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Rostra rating: 4
Team Mago had a great meal at Langbaan, but now I have to write a review. I hate reviewing hot restaurants (as opposed to eating at them) even more than I hate securing a seat at hot restaurants. If I have a great meal at an iconic establishment then I have to somehow make my accolades more incisive and insightful than national and local professional media. Reviewing Le Pigeon, Toro Bravo, or Langbaan is so frustrating that one almost yearns for a bad experience, a shot at immortality like Pete Wells’ takedown of Thomas Keller. But then I would not wish a bad meal at any restaurant or any of those involved in such a tragedy, to include your humble scribe, or — far more importantly — your humble scribe’s spousal unit. So now I am back to the problem of gilding a culinary lily already encrusted with gold and jewels.
Start with the basics: Langbaan (which means back of the house in Thai) offers a pre-fixe, eleven-course tasting menu of high-end Thai regional dishes that rotates on a monthly basis in a twenty-seat “pop-up” space that is heavy on wood, low on light, and intimate (as in not quite cheek by jowl but close).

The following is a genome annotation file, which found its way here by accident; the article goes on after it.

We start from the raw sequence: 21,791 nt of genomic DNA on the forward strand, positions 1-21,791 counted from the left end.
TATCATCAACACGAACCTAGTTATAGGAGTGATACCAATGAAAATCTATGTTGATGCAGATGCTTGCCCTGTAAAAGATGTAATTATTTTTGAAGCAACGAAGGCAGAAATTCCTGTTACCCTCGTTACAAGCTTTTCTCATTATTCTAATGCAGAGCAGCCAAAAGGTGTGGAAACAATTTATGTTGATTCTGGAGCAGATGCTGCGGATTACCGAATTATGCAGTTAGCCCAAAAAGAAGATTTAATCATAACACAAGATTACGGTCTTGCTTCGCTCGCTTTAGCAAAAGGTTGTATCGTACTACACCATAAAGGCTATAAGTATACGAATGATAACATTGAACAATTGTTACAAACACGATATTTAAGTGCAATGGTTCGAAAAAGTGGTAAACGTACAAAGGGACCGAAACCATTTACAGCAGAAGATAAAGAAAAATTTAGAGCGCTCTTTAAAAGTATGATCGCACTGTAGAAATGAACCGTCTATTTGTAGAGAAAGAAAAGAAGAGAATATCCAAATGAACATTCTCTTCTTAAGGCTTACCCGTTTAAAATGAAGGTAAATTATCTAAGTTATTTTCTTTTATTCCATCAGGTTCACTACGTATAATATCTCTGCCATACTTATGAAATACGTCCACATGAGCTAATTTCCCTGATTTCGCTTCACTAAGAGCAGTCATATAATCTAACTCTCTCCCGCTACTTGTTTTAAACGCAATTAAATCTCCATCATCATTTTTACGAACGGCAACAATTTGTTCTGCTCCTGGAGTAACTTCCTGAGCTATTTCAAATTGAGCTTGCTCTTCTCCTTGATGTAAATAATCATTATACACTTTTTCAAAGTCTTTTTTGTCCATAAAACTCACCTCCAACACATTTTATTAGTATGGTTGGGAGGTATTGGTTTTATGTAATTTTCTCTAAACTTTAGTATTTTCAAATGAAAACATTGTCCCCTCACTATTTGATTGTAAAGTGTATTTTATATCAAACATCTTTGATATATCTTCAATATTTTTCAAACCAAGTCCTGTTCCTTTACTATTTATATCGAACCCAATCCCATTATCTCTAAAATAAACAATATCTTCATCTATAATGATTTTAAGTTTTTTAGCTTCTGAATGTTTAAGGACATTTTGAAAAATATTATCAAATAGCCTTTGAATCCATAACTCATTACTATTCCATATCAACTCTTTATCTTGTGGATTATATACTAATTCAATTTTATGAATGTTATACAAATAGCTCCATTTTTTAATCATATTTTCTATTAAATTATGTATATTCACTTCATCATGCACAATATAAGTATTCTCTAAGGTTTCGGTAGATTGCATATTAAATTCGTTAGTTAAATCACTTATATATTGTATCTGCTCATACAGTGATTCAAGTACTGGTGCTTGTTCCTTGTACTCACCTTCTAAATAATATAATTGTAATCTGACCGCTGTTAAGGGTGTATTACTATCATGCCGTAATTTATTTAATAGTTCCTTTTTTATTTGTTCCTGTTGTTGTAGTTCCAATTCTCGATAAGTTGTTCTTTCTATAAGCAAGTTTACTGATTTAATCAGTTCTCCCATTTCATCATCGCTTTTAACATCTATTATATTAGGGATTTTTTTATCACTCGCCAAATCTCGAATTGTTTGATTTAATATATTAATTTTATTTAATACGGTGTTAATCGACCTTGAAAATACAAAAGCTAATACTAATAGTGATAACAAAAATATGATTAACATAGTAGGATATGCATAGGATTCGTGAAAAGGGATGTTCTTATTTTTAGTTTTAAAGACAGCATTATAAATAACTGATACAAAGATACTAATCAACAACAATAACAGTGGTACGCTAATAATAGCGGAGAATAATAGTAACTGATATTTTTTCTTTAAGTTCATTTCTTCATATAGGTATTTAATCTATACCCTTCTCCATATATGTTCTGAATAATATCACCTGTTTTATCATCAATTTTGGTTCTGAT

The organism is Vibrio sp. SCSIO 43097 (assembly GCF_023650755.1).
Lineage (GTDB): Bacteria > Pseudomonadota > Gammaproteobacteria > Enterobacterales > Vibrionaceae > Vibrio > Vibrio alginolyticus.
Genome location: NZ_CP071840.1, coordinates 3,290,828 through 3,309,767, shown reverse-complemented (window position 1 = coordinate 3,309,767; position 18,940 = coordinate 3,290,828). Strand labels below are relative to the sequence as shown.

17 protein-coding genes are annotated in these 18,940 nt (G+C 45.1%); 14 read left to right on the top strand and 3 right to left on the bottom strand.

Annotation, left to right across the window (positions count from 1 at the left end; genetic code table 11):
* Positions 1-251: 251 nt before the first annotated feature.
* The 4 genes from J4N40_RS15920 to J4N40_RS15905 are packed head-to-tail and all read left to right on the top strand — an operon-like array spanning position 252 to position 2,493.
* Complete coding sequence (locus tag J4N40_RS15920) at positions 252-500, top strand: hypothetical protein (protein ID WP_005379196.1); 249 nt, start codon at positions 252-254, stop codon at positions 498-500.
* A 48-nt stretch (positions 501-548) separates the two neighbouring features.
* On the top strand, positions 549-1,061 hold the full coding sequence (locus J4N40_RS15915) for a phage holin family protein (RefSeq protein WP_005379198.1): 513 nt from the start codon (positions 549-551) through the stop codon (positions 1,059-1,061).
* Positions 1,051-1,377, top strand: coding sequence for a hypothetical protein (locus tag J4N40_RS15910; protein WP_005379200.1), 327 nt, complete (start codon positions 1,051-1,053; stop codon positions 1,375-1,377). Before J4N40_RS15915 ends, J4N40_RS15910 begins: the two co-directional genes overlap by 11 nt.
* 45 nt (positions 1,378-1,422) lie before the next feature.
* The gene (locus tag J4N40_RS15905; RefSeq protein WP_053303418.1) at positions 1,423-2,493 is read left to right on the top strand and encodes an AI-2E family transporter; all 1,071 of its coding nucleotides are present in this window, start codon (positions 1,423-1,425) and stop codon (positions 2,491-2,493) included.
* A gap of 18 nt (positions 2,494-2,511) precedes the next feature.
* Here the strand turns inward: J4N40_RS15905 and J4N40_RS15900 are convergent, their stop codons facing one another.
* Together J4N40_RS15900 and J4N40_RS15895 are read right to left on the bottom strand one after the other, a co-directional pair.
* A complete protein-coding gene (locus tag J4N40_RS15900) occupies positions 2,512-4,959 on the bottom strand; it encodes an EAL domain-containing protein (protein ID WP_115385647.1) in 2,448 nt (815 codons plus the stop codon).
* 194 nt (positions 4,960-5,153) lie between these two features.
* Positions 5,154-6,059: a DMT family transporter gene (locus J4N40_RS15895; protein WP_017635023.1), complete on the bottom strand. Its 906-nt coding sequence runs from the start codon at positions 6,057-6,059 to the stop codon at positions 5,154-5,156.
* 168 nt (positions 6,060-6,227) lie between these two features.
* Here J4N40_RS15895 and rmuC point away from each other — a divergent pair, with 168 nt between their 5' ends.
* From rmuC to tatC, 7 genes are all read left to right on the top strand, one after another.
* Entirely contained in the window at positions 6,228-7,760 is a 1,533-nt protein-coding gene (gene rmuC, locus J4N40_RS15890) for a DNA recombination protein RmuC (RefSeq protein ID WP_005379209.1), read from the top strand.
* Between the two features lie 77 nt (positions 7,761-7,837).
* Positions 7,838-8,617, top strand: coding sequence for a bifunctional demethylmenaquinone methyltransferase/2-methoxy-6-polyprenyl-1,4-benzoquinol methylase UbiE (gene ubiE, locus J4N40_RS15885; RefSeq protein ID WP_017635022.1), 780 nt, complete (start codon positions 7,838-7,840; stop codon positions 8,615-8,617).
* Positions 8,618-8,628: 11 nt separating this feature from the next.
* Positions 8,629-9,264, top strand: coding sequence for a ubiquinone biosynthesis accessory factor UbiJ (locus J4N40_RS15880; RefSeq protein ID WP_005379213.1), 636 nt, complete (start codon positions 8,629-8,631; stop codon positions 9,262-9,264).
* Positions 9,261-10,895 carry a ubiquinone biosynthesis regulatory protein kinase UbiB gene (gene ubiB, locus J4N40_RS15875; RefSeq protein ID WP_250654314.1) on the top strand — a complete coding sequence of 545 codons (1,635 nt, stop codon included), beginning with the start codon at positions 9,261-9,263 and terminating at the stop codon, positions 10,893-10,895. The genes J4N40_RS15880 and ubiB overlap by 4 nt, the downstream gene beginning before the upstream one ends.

A lot of fuss is made about the fact that Langbaan is “hidden” behind a bookshelf at the back of PaaDee, a Thai restaurant specializing in street food. I found it all a bit much, particularly the “secret” meat grinder masquerading as a door nob. In the end, the hidden door was left open for most of the evening because parts of some of the dishes served at Langbaan are cooked in PaaDee’s kitchen.
I also found the act of securing a reservation to be a significant hassle. Langbaan is certainly a victim of its own well-deserved success, but they have also fallen afoul of ass hats who cancel at the last minute or not at all. The combination of great reviews and poltroons amongst the punters means that it can take months to get a reservation. The drill then becomes one of checking the restaurant’s website multiple times throughout the day in order to luck into a cancellation. Once you finally snag a table, you have to hand over a credit card number and if you do not cancel at least seventy-two hours in advance you lose eighty Simoleons. It’s best not to be too picky about a date, and to keep telling yourself that MagoGuide says all this crap that has NOTHING to do with food is really, really worth it. Oh and you damn well better show up on time (all of your party that is), because (yes, you guessed it) they have encountered enough entitled jackanapes who think that they can arrive five courses in and graciously receive a gastronomic mulligan. No way dude, they do not rewind the tape at Langbaan (and good on em’ too).